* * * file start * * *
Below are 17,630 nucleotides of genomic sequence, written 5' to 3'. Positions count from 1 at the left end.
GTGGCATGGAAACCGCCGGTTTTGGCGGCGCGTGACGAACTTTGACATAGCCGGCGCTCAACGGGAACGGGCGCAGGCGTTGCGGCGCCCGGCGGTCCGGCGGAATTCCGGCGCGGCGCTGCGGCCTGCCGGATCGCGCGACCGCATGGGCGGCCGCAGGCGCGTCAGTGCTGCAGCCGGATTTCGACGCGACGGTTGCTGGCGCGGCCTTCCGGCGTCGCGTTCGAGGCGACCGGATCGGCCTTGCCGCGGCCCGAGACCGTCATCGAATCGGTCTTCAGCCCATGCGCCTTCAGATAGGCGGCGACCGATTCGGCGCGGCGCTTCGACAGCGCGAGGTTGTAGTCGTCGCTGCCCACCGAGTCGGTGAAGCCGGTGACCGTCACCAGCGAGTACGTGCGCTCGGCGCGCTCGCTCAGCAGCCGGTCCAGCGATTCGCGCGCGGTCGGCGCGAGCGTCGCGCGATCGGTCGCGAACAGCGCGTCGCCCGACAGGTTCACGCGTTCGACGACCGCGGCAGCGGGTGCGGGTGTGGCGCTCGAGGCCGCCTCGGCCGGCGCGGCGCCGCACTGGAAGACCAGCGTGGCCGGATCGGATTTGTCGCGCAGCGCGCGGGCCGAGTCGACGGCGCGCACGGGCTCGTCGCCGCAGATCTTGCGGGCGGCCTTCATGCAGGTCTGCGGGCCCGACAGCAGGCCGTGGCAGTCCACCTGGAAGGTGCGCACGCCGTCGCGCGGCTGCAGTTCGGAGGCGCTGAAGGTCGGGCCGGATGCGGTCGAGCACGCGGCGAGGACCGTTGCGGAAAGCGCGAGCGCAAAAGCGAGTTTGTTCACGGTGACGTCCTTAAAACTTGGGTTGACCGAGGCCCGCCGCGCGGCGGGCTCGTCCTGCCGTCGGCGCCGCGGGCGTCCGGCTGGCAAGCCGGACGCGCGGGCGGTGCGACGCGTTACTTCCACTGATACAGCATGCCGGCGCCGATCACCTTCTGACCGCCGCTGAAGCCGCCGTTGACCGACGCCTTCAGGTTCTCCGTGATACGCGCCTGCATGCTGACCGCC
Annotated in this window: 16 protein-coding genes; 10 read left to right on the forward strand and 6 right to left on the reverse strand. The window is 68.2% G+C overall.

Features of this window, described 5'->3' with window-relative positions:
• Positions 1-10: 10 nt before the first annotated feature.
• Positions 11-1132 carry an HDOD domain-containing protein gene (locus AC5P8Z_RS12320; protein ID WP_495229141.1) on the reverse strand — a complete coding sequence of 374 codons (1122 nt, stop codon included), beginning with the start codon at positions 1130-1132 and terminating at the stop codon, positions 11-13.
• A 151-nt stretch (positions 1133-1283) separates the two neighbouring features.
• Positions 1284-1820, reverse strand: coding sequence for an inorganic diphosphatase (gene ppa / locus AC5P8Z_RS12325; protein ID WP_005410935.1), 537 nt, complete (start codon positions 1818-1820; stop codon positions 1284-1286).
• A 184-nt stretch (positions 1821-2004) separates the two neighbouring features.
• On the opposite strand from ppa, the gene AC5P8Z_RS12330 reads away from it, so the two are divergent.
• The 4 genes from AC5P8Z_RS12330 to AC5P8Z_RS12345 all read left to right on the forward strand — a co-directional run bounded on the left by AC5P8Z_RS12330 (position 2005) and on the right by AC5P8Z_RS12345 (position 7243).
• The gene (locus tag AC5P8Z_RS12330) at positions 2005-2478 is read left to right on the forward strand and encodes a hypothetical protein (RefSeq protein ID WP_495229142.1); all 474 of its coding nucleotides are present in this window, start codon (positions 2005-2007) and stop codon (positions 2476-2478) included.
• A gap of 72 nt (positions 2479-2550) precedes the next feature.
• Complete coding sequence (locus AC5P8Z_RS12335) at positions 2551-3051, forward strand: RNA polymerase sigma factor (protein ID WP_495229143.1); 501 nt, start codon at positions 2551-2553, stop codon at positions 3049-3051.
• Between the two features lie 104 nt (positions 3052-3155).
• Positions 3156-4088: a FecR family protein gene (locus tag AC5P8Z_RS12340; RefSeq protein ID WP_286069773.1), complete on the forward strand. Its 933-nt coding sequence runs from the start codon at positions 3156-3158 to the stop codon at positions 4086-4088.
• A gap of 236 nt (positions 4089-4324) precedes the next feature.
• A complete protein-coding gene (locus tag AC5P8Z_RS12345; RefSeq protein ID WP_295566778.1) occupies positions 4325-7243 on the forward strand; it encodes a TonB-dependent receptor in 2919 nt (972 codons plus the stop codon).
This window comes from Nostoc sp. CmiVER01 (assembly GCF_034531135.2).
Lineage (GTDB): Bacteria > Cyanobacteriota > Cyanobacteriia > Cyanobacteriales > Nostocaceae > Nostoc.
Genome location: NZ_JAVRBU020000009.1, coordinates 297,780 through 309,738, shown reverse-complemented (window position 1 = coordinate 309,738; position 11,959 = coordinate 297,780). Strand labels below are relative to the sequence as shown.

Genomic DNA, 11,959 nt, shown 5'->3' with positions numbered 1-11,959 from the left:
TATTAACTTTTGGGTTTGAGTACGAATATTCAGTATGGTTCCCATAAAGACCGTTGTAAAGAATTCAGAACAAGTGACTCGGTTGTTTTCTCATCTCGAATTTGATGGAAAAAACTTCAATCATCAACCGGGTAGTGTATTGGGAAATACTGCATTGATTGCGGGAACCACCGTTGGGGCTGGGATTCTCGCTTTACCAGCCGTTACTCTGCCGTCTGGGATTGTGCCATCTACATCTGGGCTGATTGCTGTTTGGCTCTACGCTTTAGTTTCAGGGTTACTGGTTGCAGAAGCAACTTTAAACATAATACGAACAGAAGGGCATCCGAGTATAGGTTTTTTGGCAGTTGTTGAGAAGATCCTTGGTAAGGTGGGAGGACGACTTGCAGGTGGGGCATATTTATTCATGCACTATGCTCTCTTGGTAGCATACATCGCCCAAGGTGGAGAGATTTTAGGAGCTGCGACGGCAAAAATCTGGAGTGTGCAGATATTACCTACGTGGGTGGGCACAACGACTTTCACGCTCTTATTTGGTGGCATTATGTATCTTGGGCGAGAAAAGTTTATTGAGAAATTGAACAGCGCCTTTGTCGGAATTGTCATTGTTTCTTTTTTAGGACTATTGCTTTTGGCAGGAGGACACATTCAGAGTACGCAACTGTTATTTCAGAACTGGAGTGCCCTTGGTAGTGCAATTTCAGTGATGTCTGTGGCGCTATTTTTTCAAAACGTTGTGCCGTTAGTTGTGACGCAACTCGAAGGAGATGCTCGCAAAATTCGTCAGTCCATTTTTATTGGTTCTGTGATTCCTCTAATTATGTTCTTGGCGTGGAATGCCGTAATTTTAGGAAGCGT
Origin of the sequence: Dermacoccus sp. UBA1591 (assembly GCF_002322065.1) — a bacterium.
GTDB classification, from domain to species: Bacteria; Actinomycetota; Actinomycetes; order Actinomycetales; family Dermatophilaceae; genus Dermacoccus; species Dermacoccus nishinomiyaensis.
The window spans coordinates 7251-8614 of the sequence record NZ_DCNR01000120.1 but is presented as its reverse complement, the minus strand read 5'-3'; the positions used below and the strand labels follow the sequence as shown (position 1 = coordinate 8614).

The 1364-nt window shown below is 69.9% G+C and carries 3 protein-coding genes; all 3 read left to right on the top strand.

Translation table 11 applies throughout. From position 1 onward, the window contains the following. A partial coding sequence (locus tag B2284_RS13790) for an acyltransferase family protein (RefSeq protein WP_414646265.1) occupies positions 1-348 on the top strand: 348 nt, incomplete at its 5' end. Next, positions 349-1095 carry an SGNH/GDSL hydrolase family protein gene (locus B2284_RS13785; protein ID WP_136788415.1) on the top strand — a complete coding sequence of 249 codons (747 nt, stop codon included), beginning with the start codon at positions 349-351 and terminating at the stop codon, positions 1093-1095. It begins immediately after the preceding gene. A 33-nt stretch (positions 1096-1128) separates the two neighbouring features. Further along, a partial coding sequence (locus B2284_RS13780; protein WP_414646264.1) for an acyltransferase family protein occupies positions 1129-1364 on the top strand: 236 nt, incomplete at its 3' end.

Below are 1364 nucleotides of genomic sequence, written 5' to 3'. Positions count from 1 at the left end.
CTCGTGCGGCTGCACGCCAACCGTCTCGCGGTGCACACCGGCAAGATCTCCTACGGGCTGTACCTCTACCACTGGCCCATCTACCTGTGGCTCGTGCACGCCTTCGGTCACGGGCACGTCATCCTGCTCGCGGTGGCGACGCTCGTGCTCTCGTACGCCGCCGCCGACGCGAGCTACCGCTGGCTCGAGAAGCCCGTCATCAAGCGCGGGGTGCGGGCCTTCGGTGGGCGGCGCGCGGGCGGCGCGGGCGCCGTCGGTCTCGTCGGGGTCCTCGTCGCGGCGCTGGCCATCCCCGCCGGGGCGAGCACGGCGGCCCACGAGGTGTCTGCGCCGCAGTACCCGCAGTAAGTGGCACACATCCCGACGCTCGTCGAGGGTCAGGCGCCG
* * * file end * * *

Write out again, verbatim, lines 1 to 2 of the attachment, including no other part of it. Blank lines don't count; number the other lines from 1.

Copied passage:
Below are 17,630 nucleotides of genomic sequence, written 5' to 3'. Positions count from 1 at the left end.
GTGGCATGGAAACCGCCGGTTTTGGCGGCGCGTGACGAACTTTGACATAGCCGGCGCTCAACGGGAACGGGCGCAGGCGTTGCGGCGCCCGGCGGTCCGGCGGAATTCCGGCGCGGCGCTGCGGCCTGCCGGATCGCGCGACCGCATGGGCGGCCGCAGGCGCGTCAGTGCTGCAGCCGGATTTCGACGCGACGGTTGCTGGCGCGGCCTTCCGGCGTCGCGTTCGAGGCGACCGGATCGGCCTTGCCGCGGCCCGAGACCGTCATCGAATCGGTCTTCAGCCCATGCGCCTTCAGATAGGCGGCGACCGATTCGGCGCGGCGCTTCGACAGCGCGAGGTTGTAGTCGTCGCTGCCCACCGAGTCGGTGAAGCCGGTGACCGTCACCAGCGAGTACGTGCGCTCGGCGCGCTCGCTCAGCAGCCGGTCCAGCGATTCGCGCGCGGTCGGCGCGAGCGTCGCGCGATCGGTCGCGAACAGCGCGTCGCCCGACAGGTTCACGCGTTCGACGACCGCGGCAGCGGGTGCGGGTGTGGCGCTCGAGGCCGCCTCGGCCGGCGCGGCGCCGCACTGGAAGACCAGCGTGGCCGGATCGGATTTGTCGCGCAGCGCGCGGGCCGAGTCGACGGCGCGCACGGGCTCGTCGCCGCAGATCTTGCGGGCGGCCTTCATGCAGGTCTGCGGGCCCGACAGCAGGCCGTGGCAGTCCACCTGGAAGGTGCGCACGCCGTCGCGCGGCTGCAGTTCGGAGGCGCTGAAGGTCGGGCCGGATGCGGTCGAGCACGCGGCGAGGACCGTTGCGGAAAGCGCGAGCGCAAAAGCGAGTTTGTTCACGGTGACGTCCTTAAAACTTGGGTTGACCGAGGCCCGCCGCGCGGCGGGCTCGTCCTGCCGTCGGCGCCGCGGGCGTCCGGCTGGCAAGCCGGACGCGCGGGCGGTGCGACGCGTTACTTCCACTGATACAGCATGCCGGCGCCGATCACCTTCTGACCGCCGCTGAAGCCGCCGTTGACCGACGCCTTCAGGTTCTCCGTGATACGCGCCTGCATGCTGACCGCC